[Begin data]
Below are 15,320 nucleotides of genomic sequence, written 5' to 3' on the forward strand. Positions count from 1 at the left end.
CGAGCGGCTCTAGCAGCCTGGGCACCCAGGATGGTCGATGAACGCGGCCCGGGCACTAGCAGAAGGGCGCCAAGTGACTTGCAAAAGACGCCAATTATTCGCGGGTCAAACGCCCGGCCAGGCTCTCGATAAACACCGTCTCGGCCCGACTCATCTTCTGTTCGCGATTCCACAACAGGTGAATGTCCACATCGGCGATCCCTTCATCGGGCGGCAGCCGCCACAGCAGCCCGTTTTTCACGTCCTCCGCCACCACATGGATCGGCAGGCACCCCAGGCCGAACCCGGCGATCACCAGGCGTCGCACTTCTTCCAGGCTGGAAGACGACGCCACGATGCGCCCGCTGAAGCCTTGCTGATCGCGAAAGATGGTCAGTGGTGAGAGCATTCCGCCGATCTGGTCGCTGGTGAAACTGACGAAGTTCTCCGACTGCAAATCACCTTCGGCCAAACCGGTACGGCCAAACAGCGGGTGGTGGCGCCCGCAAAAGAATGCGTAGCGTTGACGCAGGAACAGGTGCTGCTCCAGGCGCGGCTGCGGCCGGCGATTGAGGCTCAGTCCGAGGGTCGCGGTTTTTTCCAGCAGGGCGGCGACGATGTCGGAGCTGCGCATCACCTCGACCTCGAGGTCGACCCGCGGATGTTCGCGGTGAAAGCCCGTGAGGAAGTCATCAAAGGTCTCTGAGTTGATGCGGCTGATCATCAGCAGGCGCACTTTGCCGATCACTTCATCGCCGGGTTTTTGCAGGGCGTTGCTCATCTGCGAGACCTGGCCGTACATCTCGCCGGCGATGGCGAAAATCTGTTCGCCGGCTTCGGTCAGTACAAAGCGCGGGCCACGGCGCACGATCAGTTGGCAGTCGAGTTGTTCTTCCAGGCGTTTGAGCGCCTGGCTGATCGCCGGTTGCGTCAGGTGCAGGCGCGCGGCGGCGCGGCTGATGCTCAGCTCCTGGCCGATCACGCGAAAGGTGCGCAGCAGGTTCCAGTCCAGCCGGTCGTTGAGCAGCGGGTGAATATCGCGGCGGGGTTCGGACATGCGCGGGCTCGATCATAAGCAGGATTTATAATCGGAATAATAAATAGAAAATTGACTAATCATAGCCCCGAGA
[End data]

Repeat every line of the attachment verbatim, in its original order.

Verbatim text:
Below are 15,320 nucleotides of genomic sequence, written 5' to 3' on the forward strand. Positions count from 1 at the left end.
CGAGCGGCTCTAGCAGCCTGGGCACCCAGGATGGTCGATGAACGCGGCCCGGGCACTAGCAGAAGGGCGCCAAGTGACTTGCAAAAGACGCCAATTATTCGCGGGTCAAACGCCCGGCCAGGCTCTCGATAAACACCGTCTCGGCCCGACTCATCTTCTGTTCGCGATTCCACAACAGGTGAATGTCCACATCGGCGATCCCTTCATCGGGCGGCAGCCGCCACAGCAGCCCGTTTTTCACGTCCTCCGCCACCACATGGATCGGCAGGCACCCCAGGCCGAACCCGGCGATCACCAGGCGTCGCACTTCTTCCAGGCTGGAAGACGACGCCACGATGCGCCCGCTGAAGCCTTGCTGATCGCGAAAGATGGTCAGTGGTGAGAGCATTCCGCCGATCTGGTCGCTGGTGAAACTGACGAAGTTCTCCGACTGCAAATCACCTTCGGCCAAACCGGTACGGCCAAACAGCGGGTGGTGGCGCCCGCAAAAGAATGCGTAGCGTTGACGCAGGAACAGGTGCTGCTCCAGGCGCGGCTGCGGCCGGCGATTGAGGCTCAGTCCGAGGGTCGCGGTTTTTTCCAGCAGGGCGGCGACGATGTCGGAGCTGCGCATCACCTCGACCTCGAGGTCGACCCGCGGATGTTCGCGGTGAAAGCCCGTGAGGAAGTCATCAAAGGTCTCTGAGTTGATGCGGCTGATCATCAGCAGGCGCACTTTGCCGATCACTTCATCGCCGGGTTTTTGCAGGGCGTTGCTCATCTGCGAGACCTGGCCGTACATCTCGCCGGCGATGGCGAAAATCTGTTCGCCGGCTTCGGTCAGTACAAAGCGCGGGCCACGGCGCACGATCAGTTGGCAGTCGAGTTGTTCTTCCAGGCGTTTGAGCGCCTGGCTGATCGCCGGTTGCGTCAGGTGCAGGCGCGCGGCGGCGCGGCTGATGCTCAGCTCCTGGCCGATCACGCGAAAGGTGCGCAGCAGGTTCCAGTCCAGCCGGTCGTTGAGCAGCGGGTGAATATCGCGGCGGGGTTCGGACATGCGCGGGCTCGATCATAAGCAGGATTTATAATCGGAATAATAAATAGAAAATTGACTAATCATAGCCCCGAGA